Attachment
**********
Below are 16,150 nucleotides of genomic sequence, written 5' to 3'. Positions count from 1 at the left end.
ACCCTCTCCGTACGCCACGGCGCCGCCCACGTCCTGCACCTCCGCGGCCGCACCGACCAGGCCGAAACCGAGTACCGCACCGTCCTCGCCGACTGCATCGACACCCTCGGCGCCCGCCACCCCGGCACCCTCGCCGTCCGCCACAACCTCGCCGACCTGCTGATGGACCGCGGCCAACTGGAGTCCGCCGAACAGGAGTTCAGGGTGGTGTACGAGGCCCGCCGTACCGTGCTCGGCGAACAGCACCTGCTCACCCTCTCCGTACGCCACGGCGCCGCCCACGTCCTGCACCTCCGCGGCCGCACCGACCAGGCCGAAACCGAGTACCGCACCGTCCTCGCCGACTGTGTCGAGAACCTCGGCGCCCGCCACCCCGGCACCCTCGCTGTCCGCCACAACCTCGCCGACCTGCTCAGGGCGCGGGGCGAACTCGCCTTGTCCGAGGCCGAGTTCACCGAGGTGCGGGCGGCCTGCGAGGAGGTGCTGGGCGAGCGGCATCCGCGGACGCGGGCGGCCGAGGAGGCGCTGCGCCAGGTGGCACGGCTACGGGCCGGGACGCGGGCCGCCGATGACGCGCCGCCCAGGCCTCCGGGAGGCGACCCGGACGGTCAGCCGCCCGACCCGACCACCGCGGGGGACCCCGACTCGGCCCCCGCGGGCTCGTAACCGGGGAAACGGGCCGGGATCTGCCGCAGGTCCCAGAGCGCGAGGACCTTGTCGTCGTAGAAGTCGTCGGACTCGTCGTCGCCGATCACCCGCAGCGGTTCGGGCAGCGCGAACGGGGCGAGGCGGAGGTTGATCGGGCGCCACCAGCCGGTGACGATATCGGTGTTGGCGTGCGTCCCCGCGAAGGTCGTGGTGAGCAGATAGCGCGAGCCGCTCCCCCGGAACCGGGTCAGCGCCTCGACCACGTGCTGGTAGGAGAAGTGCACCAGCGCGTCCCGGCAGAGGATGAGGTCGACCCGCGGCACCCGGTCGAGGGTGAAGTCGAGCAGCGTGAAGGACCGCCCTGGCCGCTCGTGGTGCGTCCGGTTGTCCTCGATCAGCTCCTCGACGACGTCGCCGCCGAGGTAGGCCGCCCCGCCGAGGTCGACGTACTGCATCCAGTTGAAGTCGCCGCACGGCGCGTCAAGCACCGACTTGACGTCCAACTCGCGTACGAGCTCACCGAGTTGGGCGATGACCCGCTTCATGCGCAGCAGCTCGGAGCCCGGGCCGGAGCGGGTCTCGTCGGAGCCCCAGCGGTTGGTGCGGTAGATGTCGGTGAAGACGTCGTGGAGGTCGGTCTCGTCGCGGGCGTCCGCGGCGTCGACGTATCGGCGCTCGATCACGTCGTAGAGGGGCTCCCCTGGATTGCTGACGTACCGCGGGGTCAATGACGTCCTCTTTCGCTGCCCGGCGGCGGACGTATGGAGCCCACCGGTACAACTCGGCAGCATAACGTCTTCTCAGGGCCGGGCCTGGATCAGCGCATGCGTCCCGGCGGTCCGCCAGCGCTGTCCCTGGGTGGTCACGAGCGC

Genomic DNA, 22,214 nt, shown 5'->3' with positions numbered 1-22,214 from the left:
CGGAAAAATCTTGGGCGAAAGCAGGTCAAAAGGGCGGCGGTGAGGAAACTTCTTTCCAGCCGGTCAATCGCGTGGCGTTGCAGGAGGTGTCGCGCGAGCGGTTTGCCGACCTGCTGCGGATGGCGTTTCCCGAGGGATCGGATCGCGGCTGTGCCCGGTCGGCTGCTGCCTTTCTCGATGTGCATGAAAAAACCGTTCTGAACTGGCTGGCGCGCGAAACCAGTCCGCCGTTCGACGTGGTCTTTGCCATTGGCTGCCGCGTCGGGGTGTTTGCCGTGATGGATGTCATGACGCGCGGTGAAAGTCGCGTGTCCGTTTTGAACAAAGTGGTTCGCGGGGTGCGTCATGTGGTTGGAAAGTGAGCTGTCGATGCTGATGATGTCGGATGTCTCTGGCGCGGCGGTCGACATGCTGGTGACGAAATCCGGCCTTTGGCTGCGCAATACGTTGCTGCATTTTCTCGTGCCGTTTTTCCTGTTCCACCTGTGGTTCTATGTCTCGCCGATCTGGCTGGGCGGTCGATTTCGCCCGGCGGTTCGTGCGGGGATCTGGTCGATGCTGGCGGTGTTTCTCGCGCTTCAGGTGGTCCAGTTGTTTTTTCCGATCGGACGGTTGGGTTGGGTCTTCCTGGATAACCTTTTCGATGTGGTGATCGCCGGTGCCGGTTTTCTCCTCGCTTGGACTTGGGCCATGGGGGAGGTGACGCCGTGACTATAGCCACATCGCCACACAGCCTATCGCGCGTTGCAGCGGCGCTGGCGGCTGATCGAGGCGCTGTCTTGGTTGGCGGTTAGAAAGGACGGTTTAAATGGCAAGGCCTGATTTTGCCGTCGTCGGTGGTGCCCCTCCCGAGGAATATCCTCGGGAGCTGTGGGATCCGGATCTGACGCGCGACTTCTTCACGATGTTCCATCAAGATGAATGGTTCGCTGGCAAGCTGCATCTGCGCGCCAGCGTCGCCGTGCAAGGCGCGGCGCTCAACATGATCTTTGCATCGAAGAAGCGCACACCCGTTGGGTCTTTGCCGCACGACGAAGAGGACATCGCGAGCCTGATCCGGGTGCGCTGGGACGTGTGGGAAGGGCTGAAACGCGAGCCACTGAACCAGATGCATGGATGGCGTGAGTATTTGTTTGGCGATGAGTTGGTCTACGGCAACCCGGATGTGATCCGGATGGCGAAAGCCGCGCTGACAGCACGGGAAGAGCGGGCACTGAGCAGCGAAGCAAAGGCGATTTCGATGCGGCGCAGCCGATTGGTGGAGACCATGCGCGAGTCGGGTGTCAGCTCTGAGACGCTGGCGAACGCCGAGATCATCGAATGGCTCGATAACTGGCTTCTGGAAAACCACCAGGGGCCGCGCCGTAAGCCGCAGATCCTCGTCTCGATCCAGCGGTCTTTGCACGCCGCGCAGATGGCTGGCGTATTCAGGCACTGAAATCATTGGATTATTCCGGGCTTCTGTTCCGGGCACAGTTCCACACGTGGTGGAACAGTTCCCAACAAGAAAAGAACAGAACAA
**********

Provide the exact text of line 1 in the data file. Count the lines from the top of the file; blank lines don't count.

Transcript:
Below are 16,150 nucleotides of genomic sequence, written 5' to 3'. Positions count from 1 at the left end.